b. The Employer's Position
In essence, the Employer proposes to add three bargaining-unit positions in Montrose, Colorado: (1) one Property Manager [J1500]; (2) one Engineering Technician [J5300]; and (3) one Electrical Engineer [J5500]. It also agrees to reclassify one Electrical Engineering Technician currently at the GS-11 level to the Public Utility Specialist series, but will only agree to the GS-12 level proposed by the Union if a job classification review supports the higher grade. Finally, it would "add two engineering positions at the GS-12 level to Maintenance Engineering [J5500]," if the Union agrees to withdraw its proposal for all other bargaining-unit positions.
The Employer objects to creating the Administrative Assistant and Computer Specialist positions for a number of reasons. First, they are currently filled by contractors, and the issue of contracting out is a nonnegotiable management right. There is also a lack of available Federal employees with the required skills, a high availability of skilled contractors, and an inability to convert existing skilled contractors into Federal employees. As to the other positions the Union seeks to create, in general, workload is projected to decrease in the RMR, so higher staffing levels are unwarranted. Finally, the Union's proposal to increase the grade level of two Public Utilities Specialist positions involves a job classification issue which is not an appropriate subject for bargaining under the Statute.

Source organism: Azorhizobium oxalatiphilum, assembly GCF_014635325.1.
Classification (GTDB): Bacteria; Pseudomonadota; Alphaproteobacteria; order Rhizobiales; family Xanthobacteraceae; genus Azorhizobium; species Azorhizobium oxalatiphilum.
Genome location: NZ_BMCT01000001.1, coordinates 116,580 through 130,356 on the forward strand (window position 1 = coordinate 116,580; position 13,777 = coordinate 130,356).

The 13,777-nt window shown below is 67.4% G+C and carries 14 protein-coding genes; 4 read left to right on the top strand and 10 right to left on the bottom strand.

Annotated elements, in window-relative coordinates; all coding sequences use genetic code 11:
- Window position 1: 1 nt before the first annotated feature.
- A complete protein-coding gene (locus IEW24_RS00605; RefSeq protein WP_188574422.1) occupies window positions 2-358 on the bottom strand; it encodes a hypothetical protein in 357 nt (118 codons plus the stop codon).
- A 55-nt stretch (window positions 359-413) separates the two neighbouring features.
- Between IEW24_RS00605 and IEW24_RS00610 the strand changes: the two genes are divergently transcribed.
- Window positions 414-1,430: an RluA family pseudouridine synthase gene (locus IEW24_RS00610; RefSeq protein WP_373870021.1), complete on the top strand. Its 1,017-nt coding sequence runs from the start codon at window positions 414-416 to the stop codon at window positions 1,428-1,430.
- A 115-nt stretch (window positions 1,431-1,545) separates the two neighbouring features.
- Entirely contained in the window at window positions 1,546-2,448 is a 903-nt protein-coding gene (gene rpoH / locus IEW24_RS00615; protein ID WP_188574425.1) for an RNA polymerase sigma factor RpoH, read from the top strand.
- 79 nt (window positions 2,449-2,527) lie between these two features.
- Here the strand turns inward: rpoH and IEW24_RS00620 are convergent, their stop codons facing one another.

On the basis of the evidence and arguments provided, we conclude that the Employer's proposal should be adopted to resolve the parties' impasse concerning RMR. Specifically, we shall order the Employer to add two Engineering positions [GS-12] to Maintenance Engineering [J5500], and three bargaining-unit positions in Montrose, Colorado: (1) one Property Manager [J1500]; (2) one Engineering Technician [J5300]; and (3) one Electrical Engineer [J5500]. The Employer shall also reclassify an Electrical Engineering Technician into a Public Utilities Specialist, but only at the GS-12 level if a job classification review supports the higher grade. Overall, we are not persuaded that the Union has provided sufficient evidence to support its proposal to add a substantial number of bargaining-unit positions in RMR. Concerning the issue of grade banding two Public Utilities Specialists [J4200], the matter appears to involve the classification of the positions. As such, we believe it should be resolved according to the procedures provided under the Classification Act, 5 U.S.C. § 5101. As was the case previously with respect to DSWR and SNR, however, we shall order the Union to hold its request for the creation of other bargaining-unit positions in abeyance until January 10, 1998, when additional data in support of such positions may be asserted, if available, for the parties' joint consideration.
Pursuant to the authority vested in it by the Federal Service Labor-Management Relations Statute, 5 U.S.C. § 7119, and because of the failure of the parties to resolve their dispute during the course of proceedings instituted under the Panel's regulations, 5 C.F.R. § 2471.6(a)(2), the Federal Service Impasses Panel under § 2471.11(a) of its regulations hereby orders the following:
The parties shall adopt the Employer's position. The Union shall hold its request for additional positions in abeyance until January 10, 1998, when additional data in support of such positions may be asserted, if available.